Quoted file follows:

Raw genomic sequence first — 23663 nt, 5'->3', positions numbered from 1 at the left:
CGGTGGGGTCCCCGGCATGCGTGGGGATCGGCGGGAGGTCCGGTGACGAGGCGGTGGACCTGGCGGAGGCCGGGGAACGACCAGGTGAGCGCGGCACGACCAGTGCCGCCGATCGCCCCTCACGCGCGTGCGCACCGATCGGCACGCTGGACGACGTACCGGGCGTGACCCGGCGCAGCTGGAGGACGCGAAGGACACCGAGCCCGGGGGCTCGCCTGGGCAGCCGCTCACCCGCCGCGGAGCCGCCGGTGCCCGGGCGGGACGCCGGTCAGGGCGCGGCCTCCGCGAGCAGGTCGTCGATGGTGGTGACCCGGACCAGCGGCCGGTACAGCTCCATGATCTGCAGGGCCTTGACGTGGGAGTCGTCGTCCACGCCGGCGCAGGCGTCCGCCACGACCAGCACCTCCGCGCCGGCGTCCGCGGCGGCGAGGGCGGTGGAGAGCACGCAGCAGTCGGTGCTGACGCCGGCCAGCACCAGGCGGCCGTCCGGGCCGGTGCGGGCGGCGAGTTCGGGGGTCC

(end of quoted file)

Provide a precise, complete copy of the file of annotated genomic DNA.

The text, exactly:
Raw genomic sequence first — 23663 nt, 5'->3', positions numbered from 1 at the left:
CGGTGGGGTCCCCGGCATGCGTGGGGATCGGCGGGAGGTCCGGTGACGAGGCGGTGGACCTGGCGGAGGCCGGGGAACGACCAGGTGAGCGCGGCACGACCAGTGCCGCCGATCGCCCCTCACGCGCGTGCGCACCGATCGGCACGCTGGACGACGTACCGGGCGTGACCCGGCGCAGCTGGAGGACGCGAAGGACACCGAGCCCGGGGGCTCGCCTGGGCAGCCGCTCACCCGCCGCGGAGCCGCCGGTGCCCGGGCGGGACGCCGGTCAGGGCGCGGCCTCCGCGAGCAGGTCGTCGATGGTGGTGACCCGGACCAGCGGCCGGTACAGCTCCATGATCTGCAGGGCCTTGACGTGGGAGTCGTCGTCCACGCCGGCGCAGGCGTCCGCCACGACCAGCACCTCCGCGCCGGCGTCCGCGGCGGCGAGGGCGGTGGAGAGCACGCAGCAGTCGGTGCTGACGCCGGCCAGCACCAGGCGGCCGTCCGGGCCGGTGCGGGCGGCGAGTTCGGGGGTCC